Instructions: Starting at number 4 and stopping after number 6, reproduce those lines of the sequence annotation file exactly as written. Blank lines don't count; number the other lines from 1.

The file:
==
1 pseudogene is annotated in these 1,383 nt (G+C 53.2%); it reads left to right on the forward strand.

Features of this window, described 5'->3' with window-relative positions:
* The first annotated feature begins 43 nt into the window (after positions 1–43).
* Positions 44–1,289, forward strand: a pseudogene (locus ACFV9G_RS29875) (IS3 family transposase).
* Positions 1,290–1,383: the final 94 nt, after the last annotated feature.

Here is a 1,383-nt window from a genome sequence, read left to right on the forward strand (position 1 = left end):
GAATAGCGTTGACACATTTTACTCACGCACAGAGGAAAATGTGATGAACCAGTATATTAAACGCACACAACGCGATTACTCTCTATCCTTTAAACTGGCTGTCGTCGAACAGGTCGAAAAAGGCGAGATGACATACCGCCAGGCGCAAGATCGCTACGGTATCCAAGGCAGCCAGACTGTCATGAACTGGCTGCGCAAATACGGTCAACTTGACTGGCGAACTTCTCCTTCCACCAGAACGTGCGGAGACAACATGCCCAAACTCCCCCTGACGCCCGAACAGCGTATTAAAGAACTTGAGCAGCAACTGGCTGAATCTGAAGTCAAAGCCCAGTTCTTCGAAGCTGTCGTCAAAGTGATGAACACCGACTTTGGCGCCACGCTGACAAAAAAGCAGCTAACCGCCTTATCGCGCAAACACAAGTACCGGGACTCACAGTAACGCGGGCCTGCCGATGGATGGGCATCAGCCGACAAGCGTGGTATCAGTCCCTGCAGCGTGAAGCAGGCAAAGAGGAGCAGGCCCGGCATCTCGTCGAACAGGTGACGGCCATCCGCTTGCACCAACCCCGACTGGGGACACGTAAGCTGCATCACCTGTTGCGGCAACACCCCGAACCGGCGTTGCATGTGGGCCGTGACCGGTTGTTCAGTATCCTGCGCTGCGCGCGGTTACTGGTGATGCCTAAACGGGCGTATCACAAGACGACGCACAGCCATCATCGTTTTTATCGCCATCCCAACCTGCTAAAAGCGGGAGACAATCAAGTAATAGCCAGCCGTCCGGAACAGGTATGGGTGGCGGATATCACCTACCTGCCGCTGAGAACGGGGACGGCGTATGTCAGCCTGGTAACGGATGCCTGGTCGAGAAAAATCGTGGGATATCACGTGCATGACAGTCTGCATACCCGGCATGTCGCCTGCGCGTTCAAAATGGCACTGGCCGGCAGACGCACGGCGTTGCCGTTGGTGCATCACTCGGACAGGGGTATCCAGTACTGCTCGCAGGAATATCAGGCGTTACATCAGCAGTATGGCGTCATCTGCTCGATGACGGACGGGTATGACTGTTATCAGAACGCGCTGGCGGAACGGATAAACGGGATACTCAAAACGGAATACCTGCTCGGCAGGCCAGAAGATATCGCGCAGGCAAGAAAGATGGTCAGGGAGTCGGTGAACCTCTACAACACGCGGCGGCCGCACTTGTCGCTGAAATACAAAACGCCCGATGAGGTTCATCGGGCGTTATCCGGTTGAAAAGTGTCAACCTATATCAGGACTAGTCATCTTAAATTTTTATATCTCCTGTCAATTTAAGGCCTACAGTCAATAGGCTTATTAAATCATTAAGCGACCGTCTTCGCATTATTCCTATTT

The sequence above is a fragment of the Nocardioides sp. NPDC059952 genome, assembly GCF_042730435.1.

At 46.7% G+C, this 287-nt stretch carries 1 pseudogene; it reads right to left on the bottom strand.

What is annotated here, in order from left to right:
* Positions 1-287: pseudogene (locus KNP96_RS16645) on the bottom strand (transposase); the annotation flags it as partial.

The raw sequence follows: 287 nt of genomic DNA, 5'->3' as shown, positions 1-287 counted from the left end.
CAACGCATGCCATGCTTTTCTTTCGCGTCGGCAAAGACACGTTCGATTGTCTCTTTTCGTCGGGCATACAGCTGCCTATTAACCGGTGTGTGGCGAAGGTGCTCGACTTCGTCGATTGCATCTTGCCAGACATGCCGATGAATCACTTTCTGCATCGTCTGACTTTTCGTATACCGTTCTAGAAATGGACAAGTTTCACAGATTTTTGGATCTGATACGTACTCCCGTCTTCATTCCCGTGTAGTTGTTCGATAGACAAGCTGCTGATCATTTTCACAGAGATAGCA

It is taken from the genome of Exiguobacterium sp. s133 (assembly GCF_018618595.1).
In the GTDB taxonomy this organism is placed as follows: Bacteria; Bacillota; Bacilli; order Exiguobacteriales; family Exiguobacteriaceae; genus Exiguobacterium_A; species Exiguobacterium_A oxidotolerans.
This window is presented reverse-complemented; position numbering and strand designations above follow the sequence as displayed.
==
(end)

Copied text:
* Positions 44–1,289, forward strand: a pseudogene (locus ACFV9G_RS29875) (IS3 family transposase).
* Positions 1,290–1,383: the final 94 nt, after the last annotated feature.

Here is a 1,383-nt window from a genome sequence, read left to right on the forward strand (position 1 = left end):